Areas of weak paint were individually stabilized using a 1:10 gelatin adhesive. The liquid adhesive was applied warm using a small sable brush. Critically unstable areas along the cracks were further secured using diluted Jade 403 also applied with a small brush. These initial steps allowed treatment work to continue without risk of further paint loss.


The cleaning of an oil painting involves the removal of discolored surface films and all areas of non-original paint. An understanding of paint chemistry is required to remove these films without injury to the surface. This work is carried out under binocular magnification using cotton swabs and appropriate solvents.

The upper dirt film was removed using a mild pH-neutral detergent while the upper varnish was removed using organic solvents. The lower dirt and varnish films were removed similarly, although swelling of the varnish required a mixture of organic and reagent solvents due to an oil inclusion within the layer.

Varnish removal began along the right side of the painting. Oil paint becomes milky as it ages. As a result, darker tones will appear blanched or bloomed after cleaning. Later revarnishing reinstates their original richness. The below left, full-view images document the dramatic color change that resulted during cleaning; the right images offer related details. (14)

Full View During Cleaning

Detail During Cleaning

Full View During Cleaning

Detail During Cleaning

Removal of the overlaying films and earlier restoration work revealed former losses and heightened the awareness of the painting's overall condition history.

Full View After Cleaning

Detail After Cleaning


Filling has two purposes. It prevents further damage by sealing the edges of holes, tears, and cracks. It is also used to reproduce a sympathetic surface with respect to plane and texture. Areas of former loss and the vertical cracks were filled with gesso, a mixture of marble dust, and a 1:7 gelatin adhesive.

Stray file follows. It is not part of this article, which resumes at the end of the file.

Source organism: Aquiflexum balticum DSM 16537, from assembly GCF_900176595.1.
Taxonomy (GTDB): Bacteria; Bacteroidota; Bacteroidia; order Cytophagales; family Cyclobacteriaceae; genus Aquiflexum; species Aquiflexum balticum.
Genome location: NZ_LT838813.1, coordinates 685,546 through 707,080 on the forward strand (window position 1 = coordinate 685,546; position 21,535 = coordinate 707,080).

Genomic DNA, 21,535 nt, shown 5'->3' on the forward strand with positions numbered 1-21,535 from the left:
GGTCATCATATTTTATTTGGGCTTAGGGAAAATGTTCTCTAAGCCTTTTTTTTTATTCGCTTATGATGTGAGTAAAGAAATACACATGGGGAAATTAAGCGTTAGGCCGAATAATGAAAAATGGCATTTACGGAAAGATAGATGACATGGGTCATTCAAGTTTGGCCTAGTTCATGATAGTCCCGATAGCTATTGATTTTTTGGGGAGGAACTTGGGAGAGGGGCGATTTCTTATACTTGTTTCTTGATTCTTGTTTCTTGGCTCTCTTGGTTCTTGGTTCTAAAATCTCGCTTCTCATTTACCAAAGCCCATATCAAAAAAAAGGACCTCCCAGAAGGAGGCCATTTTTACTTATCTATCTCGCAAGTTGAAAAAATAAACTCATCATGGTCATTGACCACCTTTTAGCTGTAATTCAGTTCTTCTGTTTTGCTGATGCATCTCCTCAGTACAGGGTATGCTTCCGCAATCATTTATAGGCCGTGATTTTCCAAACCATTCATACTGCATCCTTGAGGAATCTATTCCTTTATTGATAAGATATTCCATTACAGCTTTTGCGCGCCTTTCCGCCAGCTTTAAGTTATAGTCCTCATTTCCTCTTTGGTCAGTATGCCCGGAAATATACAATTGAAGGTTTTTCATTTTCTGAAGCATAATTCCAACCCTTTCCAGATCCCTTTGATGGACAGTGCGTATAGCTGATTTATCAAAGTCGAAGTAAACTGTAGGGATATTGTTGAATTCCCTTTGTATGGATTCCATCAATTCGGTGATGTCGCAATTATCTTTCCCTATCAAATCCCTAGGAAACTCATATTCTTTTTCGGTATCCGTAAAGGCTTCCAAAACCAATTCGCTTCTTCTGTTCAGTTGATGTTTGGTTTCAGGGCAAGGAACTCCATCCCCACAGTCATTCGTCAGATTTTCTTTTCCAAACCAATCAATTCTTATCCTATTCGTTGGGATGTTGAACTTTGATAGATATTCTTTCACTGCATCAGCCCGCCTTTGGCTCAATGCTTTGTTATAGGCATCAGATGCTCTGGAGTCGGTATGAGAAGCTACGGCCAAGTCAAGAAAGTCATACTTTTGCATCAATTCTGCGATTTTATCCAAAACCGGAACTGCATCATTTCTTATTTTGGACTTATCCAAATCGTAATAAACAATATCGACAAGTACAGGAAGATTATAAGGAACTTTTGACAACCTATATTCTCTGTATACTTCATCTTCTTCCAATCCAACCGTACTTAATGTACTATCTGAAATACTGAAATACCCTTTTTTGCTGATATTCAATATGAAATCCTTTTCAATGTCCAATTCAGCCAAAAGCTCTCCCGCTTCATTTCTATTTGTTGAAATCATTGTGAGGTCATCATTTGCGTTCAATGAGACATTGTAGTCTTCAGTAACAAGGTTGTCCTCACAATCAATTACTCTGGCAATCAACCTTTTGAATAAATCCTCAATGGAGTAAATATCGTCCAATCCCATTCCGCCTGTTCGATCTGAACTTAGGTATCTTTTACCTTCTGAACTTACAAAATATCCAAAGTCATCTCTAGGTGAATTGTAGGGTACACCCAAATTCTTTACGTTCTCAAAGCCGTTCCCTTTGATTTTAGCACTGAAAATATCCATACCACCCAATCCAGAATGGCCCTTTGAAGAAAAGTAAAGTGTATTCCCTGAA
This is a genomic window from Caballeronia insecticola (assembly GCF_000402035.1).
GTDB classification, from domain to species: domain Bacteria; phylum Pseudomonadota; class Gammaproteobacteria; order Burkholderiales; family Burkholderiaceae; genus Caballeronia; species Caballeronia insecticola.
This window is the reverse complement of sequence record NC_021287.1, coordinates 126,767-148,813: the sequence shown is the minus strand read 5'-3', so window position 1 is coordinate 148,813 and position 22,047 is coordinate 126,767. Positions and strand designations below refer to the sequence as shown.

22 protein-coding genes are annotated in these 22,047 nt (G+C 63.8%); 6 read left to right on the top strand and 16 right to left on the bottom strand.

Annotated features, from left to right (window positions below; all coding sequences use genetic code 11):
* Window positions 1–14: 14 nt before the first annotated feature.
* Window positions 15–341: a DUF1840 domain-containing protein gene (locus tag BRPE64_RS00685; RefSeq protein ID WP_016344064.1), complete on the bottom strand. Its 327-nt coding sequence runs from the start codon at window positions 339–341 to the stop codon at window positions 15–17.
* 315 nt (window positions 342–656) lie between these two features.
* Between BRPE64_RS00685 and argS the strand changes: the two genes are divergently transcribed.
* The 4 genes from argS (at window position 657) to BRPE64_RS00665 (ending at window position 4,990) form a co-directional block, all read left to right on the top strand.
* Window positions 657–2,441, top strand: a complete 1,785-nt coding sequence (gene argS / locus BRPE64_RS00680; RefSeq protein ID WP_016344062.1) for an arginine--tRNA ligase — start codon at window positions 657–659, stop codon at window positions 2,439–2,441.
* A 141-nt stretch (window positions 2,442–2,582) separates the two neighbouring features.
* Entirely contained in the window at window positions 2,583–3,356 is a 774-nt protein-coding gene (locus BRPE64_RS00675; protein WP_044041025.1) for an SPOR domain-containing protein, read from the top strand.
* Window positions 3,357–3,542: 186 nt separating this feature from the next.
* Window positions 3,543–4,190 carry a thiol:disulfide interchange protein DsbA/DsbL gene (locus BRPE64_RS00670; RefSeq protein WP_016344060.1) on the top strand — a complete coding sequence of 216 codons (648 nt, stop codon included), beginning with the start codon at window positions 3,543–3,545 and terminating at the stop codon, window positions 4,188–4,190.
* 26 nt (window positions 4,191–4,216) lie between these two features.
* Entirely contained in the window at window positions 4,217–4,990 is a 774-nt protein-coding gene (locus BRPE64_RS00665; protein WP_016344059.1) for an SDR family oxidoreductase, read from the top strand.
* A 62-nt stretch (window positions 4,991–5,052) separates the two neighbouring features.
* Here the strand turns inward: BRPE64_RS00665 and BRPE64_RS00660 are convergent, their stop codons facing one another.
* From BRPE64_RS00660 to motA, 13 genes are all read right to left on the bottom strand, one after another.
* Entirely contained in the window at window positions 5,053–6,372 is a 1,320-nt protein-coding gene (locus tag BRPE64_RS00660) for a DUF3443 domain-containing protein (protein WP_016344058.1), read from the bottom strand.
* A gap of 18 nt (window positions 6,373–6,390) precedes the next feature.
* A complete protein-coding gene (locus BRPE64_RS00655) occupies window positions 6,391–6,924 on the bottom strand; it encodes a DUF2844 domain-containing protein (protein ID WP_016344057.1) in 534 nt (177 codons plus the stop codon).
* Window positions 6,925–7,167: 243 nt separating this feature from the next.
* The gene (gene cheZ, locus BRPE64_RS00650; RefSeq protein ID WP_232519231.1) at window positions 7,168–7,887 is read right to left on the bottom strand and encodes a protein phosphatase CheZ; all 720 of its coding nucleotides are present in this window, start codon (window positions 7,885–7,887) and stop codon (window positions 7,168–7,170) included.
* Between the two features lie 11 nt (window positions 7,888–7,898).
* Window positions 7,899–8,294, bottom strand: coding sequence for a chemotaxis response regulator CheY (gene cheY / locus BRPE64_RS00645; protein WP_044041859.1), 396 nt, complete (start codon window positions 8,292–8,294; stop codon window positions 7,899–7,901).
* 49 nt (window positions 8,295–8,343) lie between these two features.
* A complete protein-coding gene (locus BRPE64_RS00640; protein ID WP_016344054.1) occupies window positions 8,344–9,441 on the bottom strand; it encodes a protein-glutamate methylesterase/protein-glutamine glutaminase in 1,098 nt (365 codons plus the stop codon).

Full View After Filling

Detail After Filling

Detail After Filling

Detail After Filling


A brush coat of Winsor & Newton non-yellowing varnish was applied to the paint surfaces. Varnish is applied for several reasons. First, it reinstates the richness of the paint by allowing the darks to have their proper tone. Second, it keeps dirt and air pollution off the picture surface. Third, the surface coating protects the paint layer from damage caused by abrasion, moisture, and accidental accretions. The varnish also creates an ethical buffer between the original paint layer and the retouching or inpainting. Conservators do not paint directly on the original paint surface. The work is done on top of an isolating varnish and can be removed by simply removing the underlying varnish.


Retouching is carried out to correct visual inconsistencies caused by inherent structural problems or surface damage. Its purpose is to reduce or eliminate these inconsistencies. It is applied only to areas of loss and never extends over the original paint. (15) The retouching was completed using Maimeri conservation pigments. These pigments are both color- and light-fast, offering confidence that the restoration areas will remain consistent over time. Also, the pigments are soluble in mineral spirits. This relatively weak solvent permits safe and easy removal without risk of injury to the paint surface.

Detail Before Retouching

Detail During Retouching

July 30, 2017

After retouching, the application of a final, non-yellowing spray varnish completed the four-month treatment.

Federico Barocci "Apollo and Venus"
Before Treatment

Federico Barocci "Apollo and Venus"
After Treatment

While the conservation work on the painting was at an end, other questions remained. During cleaning, a series of perplexing, partially hidden letters were discovered in the bottom area of the painting. Would it be possible to decipher the original text? The following page documents the efforts used to pursue this question.

Page 7--The Letters/Second Discovery

Page 1--Introduction,   Page 2--History of Hoyt Sherman Place,   Page 3--Adopt a Painting/First Discovery,
Page 4--Provenance,  Page 5--Examination,   Page 6--Treatment,   Page 7--The Letters/Second Discovery,
Page 8--Attribution/Third Discovery, Page 9--Ut Pictura Poesis, Page 10--Final Thoughts/PBS Video


14. References for consolidation, cleaning, varnishing, and retouching from the author's 2005 Case Study, "A 1938 Portrait of Adolf Hitler."
15. Filling, varnishing, and retouching purposes from Morton C. Bradley, The Treatment of Pictures. (Cambridge, Massachusetts: Cosmos Press, 1950).



Barry Bauman Conservation
Contact: Mr. Barry Bauman
1122 N. Jackson Ave., River Forest, IL. 60305
Ph.(708)771-0382  Fax.(708)771-1532